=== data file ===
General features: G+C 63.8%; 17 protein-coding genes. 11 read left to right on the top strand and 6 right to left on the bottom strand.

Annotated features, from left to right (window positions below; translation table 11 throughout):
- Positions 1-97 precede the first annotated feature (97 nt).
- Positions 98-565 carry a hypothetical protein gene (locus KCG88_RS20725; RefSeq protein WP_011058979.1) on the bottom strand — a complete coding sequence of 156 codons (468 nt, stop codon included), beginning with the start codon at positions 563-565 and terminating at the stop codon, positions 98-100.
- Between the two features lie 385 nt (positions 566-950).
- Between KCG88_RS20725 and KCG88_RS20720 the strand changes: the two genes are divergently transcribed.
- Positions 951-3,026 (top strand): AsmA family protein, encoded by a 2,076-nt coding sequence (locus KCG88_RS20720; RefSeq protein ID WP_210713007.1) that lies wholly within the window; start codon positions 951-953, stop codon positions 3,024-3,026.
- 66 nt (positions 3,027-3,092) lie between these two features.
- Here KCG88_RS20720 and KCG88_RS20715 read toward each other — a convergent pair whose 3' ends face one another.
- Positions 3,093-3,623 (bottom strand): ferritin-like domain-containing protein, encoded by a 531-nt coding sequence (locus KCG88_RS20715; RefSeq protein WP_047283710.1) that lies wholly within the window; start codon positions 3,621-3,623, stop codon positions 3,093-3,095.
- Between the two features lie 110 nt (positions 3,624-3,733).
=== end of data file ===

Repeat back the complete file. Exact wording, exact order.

General features: G+C 63.8%; 17 protein-coding genes. 11 read left to right on the top strand and 6 right to left on the bottom strand.

Annotated features, from left to right (window positions below; translation table 11 throughout):
- Positions 1-97 precede the first annotated feature (97 nt).
- Positions 98-565 carry a hypothetical protein gene (locus KCG88_RS20725; RefSeq protein WP_011058979.1) on the bottom strand — a complete coding sequence of 156 codons (468 nt, stop codon included), beginning with the start codon at positions 563-565 and terminating at the stop codon, positions 98-100.
- Between the two features lie 385 nt (positions 566-950).
- Between KCG88_RS20725 and KCG88_RS20720 the strand changes: the two genes are divergently transcribed.
- Positions 951-3,026 (top strand): AsmA family protein, encoded by a 2,076-nt coding sequence (locus KCG88_RS20720; RefSeq protein ID WP_210713007.1) that lies wholly within the window; start codon positions 951-953, stop codon positions 3,024-3,026.
- 66 nt (positions 3,027-3,092) lie between these two features.
- Here KCG88_RS20720 and KCG88_RS20715 read toward each other — a convergent pair whose 3' ends face one another.
- Positions 3,093-3,623 (bottom strand): ferritin-like domain-containing protein, encoded by a 531-nt coding sequence (locus KCG88_RS20715; RefSeq protein WP_047283710.1) that lies wholly within the window; start codon positions 3,621-3,623, stop codon positions 3,093-3,095.
- Between the two features lie 110 nt (positions 3,624-3,733).